“A deputy [in the government] asked me if anyone has confirmed MRT is safe for the baby. I said, ‘Nobody has confirmed it.’”

There are at least three ways to split an ovum, or human egg, to separate the mitochondria from the nucleus. Zhang used maternal spindle transfer for the baby born in Mexico, while Zukin specializes in something called pronuclear transfer. Both techniques are legal in the UK for experimental treatments.

Zukin’s particular arrangement in Ukraine is cloudier. There are no explicit laws permitting the procedures, so he’s operating under a kind of gentlemen’s agreement with the Ukrainian government rather than an official regulatory pass. “We received special permission for clinical trials,” Zukin says. “A deputy [in the government] asked me if anyone has confirmed MRT is safe for the baby. I said, ‘Nobody has confirmed it.’”

Zukin says the data from his clinical experiments will provide the basis for the parliamentary decision on whether it will officially sanction or prohibit MRT. “If we have any confirmation that [MRT] is risky for babies’ health, it will be prohibited. If it is safe for the babies, and the babies are healthy, we will allow it,” he says.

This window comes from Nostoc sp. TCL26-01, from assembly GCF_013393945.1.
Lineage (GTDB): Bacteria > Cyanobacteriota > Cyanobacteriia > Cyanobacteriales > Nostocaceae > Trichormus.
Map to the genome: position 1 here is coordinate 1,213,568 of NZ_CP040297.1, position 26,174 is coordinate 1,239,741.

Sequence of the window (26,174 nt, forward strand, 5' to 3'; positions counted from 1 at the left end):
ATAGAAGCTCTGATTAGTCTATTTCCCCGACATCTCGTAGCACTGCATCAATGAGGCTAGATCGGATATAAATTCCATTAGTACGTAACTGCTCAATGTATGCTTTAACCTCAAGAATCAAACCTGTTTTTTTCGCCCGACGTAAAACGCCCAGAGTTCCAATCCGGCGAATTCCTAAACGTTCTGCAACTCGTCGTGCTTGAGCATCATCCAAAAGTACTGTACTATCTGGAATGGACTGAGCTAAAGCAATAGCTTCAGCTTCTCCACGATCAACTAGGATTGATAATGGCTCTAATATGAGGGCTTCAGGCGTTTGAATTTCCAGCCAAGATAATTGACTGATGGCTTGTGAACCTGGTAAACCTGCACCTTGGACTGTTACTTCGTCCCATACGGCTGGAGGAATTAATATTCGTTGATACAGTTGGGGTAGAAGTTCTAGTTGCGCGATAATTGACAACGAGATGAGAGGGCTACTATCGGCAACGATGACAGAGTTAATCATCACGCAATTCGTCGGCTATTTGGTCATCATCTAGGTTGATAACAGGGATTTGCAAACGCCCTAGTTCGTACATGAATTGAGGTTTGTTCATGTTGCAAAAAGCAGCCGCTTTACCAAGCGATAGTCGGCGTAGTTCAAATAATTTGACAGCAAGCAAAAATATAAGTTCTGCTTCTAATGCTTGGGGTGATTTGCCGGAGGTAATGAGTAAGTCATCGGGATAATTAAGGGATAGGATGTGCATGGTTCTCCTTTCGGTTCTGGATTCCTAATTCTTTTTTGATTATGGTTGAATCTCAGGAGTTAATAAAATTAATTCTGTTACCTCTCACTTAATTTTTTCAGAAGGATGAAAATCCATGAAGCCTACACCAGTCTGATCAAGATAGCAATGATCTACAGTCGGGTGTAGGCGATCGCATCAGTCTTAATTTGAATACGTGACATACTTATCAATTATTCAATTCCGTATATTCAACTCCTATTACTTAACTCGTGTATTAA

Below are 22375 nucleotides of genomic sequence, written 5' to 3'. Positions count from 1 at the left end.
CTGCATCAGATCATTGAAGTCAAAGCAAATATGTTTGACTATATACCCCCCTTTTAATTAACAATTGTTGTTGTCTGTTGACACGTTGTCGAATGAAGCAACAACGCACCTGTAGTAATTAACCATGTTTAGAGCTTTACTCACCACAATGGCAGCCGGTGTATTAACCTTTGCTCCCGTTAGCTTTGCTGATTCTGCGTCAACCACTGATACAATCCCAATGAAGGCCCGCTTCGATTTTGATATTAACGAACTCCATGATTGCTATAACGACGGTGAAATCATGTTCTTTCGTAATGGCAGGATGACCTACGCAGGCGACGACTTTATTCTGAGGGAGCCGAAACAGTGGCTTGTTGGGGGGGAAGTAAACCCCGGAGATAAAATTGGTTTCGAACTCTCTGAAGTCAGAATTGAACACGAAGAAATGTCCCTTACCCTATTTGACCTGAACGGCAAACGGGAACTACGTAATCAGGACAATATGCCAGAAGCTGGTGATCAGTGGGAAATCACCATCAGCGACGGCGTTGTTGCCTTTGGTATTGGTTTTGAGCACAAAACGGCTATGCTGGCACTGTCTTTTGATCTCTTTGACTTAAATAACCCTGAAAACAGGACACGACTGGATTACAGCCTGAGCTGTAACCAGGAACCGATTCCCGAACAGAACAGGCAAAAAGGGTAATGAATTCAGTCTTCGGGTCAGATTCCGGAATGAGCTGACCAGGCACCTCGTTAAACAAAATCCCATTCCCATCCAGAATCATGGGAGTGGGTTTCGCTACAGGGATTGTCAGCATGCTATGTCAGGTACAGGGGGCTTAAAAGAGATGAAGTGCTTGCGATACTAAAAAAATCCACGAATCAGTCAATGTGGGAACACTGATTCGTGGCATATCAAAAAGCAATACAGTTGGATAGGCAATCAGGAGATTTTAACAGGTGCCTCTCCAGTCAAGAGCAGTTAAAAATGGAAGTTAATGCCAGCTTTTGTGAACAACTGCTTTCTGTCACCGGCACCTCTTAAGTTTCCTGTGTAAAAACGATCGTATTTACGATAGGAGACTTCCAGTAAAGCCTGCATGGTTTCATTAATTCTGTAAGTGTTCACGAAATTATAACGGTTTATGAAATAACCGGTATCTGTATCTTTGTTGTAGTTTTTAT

Zukin says he has assisted in the birth of four healthy babies, is working with three pregnant women, and is about to start working with four more. His patients declined to be interviewed for this article. Zukin’s clinic is private. He charges up to the U.S. equivalent of $15,000 per cycle.

Zukin’s work has fertility specialists and ethicists around the world anxious — but excited.

Sarah Chan, a prominent bioethicist at University of Edinburgh who has published several papers on MRT, says that although Zukin’s experiments raise a lot of red flags, “If we never did anything, we’d never do anything.”

InIn the international fertility industry, the private market rules, with clinics like Zukin’s operating in regulatory gray areas. While the UK, Singapore, and Australia have announced plans to begin regulating the procedures soon, the dearth of options still means that nearly everyone who wants to try MRT is left with one choice: to shell out for plane tickets to foreign countries and pay whatever those doctors charge for a chance at a baby.